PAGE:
ericholderswearingin

Attorney General Eric Holder is taking his job as top cop of the United States to heart, and is appointing a special prosecutor to get to the heart of CIA misconduct involving interrogations of suspected terrorists during the tenure of George W. Bush.

Holder's move, which the NEW YORK TIMES is calling "the most politically explosive inquiry since Mr. Holder took over the Justice Department in February," came in response to the DOJ's Monday release of a series of damning, partially redacted documents alleging that American government officials tortured prisoners by waterboarding them, threatening the lives of their children, and blasting a drill beside the blindfolded head of one prisoner.

This is in addition to the other long-known "enhanced interrogation" techniques such as prolonged sleep deprivation, cramped, solitary confinement or slamming detainees against a flexible wall. Michael Scherer of TIME notes "5 Important Revelations" from the declassified report:

The CIA IG concluded that the public had been misled about the interrogation program. While the report stops short of accusing any public official of lying, it makes clear that the public statements that the U.S. Government made about its conduct differed from what was actually happening, creating a liability for the CIA if the information ever got out. “The EITs [Enhanced Interrogation Techniques] used by the Agency under the CTC [Counterterrorist Center] Program are inconsistent with the public policy positions that the United States has taken regarding human rights,” the report reads.

Torture is abhorrent. Finding out what happened is the minimum that a free society like the United States should expect from its legal system. But the decision to investigate these abuses of power could get politically tricky in a hurry. From Holder's statement:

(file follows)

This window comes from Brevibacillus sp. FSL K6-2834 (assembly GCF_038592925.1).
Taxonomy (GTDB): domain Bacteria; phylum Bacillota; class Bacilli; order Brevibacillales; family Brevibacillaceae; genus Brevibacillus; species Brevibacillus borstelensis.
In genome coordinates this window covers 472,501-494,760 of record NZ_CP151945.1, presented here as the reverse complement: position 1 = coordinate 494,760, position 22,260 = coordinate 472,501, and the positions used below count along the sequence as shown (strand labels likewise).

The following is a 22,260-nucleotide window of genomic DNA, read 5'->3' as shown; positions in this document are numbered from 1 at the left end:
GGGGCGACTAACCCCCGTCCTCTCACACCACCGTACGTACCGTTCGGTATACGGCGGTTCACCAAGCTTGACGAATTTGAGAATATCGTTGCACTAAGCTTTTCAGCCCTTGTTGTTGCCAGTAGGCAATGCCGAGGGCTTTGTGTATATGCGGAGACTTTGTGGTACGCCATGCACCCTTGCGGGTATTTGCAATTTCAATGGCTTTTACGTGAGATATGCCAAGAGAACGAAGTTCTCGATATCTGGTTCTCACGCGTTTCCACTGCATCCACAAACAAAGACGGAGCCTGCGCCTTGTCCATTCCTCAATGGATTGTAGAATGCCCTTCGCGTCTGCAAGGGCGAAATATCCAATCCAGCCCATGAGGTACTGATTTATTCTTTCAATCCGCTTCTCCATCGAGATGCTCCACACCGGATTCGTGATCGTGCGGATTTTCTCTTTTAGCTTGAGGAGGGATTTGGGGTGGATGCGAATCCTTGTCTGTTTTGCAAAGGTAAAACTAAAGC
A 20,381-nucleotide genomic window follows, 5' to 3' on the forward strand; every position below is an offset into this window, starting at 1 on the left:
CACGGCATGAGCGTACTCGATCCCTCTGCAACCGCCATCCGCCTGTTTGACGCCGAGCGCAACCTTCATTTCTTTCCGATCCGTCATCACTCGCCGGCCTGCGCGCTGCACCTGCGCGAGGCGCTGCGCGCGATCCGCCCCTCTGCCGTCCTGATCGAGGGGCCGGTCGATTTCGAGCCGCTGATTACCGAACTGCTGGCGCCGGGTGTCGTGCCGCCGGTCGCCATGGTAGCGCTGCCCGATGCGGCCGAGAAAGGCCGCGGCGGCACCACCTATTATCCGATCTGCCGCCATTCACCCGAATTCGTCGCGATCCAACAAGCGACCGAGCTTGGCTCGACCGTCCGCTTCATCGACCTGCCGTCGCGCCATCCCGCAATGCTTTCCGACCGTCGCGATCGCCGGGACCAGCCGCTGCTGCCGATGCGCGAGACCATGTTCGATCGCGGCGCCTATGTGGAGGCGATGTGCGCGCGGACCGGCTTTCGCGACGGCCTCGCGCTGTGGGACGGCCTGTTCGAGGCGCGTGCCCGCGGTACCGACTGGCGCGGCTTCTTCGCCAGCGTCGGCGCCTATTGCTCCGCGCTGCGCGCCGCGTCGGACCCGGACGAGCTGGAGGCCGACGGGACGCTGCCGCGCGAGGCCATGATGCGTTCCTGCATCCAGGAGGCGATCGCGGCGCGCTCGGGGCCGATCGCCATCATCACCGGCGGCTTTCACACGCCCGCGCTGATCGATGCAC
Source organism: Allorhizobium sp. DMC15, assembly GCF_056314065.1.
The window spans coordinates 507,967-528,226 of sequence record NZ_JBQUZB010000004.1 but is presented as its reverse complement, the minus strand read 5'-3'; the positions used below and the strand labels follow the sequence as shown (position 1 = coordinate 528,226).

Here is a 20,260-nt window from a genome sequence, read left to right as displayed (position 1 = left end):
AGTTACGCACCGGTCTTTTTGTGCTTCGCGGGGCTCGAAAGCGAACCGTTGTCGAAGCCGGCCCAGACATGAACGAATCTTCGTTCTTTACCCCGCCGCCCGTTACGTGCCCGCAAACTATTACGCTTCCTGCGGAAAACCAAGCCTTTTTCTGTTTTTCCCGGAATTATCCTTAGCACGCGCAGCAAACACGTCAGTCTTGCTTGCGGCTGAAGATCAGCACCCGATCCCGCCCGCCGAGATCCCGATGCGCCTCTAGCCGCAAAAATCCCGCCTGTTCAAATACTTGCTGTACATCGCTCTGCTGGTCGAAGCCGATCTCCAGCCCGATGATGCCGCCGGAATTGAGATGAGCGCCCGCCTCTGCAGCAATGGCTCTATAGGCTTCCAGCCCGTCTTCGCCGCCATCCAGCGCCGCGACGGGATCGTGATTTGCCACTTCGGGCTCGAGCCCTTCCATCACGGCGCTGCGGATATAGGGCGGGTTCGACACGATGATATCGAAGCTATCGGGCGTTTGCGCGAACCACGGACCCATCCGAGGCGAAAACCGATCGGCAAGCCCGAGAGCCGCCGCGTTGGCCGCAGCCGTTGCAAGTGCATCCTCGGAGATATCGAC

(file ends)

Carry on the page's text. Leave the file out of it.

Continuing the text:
"I fully realize that my decision to commence this preliminary review will be controversial. As Attorney General, my duty is to examine the facts and to follow the law. In this case, given all of the information currently available, it is clear to me that this review is the only responsible course of action for me to take."

Holder also stressed that he won't go after government employees who were 'just following orders'--even if those orders resulted in human rights violations. Rather, the investigation might focus on the architects of the protocols, as well as those who fabricated legal justification for the practices that countless experts recognize as torture. This puts Holder in line with his boss, President Barack Obama--who, despite campaign-era promises to see the torture regime dismantled, issued this statement reiterating that he has no interest in pursuing arrests for those CIA "bystanders":

The President has said repeatedly that he wants to look forward, not back, and the President agrees with the Attorney General that those who acted in good faith and within the scope of legal guidance should not be prosecuted.  Ultimately, determinations about whether someone broke the law are made independently by the Attorney General.

That's a very interesting, qualified statement--"agreeing" with Holder without formally supporting his inquiry. But the Obama-Holder relationship might be the most interesting dynamic of the whole affair. The two lawyers have been fast friends and close confidantes since Obama arrived in Washington as a senator in 2005. No doubt they have discussed the issue of torture and intelligence gathering--and in April, both agreed to release the torture memos authored by DOJ lawyers under Bush. But by entrusting Holder to hold him accountable, no matter what, the president has opened up the door to what will be a lengthy and potentially poisonous series of political discussions about torture, human rights, and national security--at a time when the White House is trying to focus its political capital elsewhere.

But recall that in February, Holder went out on his own limb in a brutally honest speech on race relations during Black History Month. Obama wasn't too keen on the call-out. But that's what friends are for.

--DAYO OLOPADE

Covers the White House and Washington for The Root. Follow her on Twitter.